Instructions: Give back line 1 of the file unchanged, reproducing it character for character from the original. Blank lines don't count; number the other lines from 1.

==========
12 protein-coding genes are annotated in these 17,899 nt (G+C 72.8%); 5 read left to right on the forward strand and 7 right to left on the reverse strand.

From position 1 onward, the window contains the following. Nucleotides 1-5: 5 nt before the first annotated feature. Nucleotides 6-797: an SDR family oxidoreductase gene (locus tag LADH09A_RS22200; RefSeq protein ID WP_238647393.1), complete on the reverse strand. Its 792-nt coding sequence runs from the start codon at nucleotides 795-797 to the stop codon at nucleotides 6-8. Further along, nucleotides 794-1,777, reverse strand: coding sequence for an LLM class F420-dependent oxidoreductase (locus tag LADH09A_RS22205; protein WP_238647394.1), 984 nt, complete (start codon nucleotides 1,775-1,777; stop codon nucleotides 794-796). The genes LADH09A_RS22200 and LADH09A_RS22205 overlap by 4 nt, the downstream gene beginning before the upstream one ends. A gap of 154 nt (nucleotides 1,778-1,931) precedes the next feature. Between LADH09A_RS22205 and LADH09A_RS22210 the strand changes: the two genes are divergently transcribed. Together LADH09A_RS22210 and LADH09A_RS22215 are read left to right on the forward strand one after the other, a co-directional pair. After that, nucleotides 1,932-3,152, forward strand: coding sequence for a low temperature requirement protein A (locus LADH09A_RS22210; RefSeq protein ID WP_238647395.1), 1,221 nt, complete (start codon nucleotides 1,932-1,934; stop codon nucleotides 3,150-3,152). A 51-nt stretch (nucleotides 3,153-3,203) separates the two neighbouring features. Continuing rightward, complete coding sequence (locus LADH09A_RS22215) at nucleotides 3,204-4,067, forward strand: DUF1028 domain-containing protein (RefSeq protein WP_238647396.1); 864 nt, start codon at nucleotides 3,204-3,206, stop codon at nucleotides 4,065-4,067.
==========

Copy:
12 protein-coding genes are annotated in these 17,899 nt (G+C 72.8%); 5 read left to right on the forward strand and 7 right to left on the reverse strand.